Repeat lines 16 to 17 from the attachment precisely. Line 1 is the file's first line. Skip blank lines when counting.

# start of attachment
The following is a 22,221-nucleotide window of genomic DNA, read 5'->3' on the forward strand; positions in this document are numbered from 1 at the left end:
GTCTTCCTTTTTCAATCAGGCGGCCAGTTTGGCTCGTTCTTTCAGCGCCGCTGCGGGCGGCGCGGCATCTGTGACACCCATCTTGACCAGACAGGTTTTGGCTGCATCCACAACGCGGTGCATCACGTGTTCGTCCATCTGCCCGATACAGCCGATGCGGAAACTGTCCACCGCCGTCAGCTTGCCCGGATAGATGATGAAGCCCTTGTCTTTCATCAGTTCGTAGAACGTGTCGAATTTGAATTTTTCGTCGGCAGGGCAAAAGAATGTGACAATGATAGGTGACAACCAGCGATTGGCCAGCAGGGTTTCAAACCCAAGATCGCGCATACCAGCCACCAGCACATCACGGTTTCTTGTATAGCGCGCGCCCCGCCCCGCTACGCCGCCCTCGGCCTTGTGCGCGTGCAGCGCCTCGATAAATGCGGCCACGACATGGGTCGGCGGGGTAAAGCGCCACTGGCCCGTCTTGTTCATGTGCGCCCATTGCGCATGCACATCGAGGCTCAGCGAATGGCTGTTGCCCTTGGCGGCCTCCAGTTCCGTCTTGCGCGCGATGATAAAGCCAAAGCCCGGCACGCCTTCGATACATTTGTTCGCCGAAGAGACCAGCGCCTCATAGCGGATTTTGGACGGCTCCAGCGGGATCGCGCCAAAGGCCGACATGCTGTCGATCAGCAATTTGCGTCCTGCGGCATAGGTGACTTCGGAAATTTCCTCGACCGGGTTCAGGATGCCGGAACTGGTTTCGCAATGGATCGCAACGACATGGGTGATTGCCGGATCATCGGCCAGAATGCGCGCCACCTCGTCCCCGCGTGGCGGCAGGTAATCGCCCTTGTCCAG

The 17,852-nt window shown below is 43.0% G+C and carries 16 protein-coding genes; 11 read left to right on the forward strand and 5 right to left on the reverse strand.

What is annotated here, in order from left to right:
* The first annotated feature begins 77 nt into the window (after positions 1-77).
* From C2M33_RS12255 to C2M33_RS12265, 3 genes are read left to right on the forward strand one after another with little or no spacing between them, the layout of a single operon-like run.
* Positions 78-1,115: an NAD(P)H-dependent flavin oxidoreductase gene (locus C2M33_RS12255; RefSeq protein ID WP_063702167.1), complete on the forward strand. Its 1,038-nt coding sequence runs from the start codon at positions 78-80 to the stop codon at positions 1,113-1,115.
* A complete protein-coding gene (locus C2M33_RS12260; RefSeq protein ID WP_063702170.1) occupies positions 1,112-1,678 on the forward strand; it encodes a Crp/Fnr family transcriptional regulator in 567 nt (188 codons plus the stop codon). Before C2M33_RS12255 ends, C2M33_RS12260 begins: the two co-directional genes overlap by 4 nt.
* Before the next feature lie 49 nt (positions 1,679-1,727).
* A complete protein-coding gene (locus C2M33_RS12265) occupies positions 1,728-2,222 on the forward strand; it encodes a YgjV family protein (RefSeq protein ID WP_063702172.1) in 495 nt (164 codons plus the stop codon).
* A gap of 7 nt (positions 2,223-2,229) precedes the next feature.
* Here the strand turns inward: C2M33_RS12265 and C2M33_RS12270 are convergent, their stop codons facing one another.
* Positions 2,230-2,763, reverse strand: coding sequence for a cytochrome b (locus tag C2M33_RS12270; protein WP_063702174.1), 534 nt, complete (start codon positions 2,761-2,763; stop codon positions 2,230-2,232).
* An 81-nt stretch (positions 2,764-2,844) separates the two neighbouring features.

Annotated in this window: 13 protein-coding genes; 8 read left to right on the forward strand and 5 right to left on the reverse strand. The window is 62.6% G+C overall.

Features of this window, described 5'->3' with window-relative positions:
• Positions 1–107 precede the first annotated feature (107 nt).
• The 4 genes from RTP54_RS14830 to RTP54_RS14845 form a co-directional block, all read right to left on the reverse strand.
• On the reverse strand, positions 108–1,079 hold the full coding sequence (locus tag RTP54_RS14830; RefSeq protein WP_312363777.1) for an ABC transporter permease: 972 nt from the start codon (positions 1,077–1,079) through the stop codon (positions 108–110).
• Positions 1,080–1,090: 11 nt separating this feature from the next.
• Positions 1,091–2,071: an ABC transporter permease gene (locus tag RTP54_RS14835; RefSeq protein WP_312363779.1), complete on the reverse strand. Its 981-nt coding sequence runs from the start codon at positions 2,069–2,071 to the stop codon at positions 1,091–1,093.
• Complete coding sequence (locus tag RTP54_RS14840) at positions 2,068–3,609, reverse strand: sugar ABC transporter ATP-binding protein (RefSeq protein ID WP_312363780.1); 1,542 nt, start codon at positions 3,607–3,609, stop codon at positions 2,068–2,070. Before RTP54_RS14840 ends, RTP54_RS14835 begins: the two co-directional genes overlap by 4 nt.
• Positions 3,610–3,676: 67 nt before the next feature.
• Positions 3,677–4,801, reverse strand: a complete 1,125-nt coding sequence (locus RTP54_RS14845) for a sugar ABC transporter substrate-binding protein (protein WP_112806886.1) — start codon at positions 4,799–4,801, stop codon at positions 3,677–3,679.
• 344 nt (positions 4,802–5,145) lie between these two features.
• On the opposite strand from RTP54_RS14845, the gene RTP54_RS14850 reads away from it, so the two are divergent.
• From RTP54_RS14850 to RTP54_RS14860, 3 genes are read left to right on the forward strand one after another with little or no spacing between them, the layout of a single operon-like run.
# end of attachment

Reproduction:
Features of this window, described 5'->3' with window-relative positions:
• Positions 1–107 precede the first annotated feature (107 nt).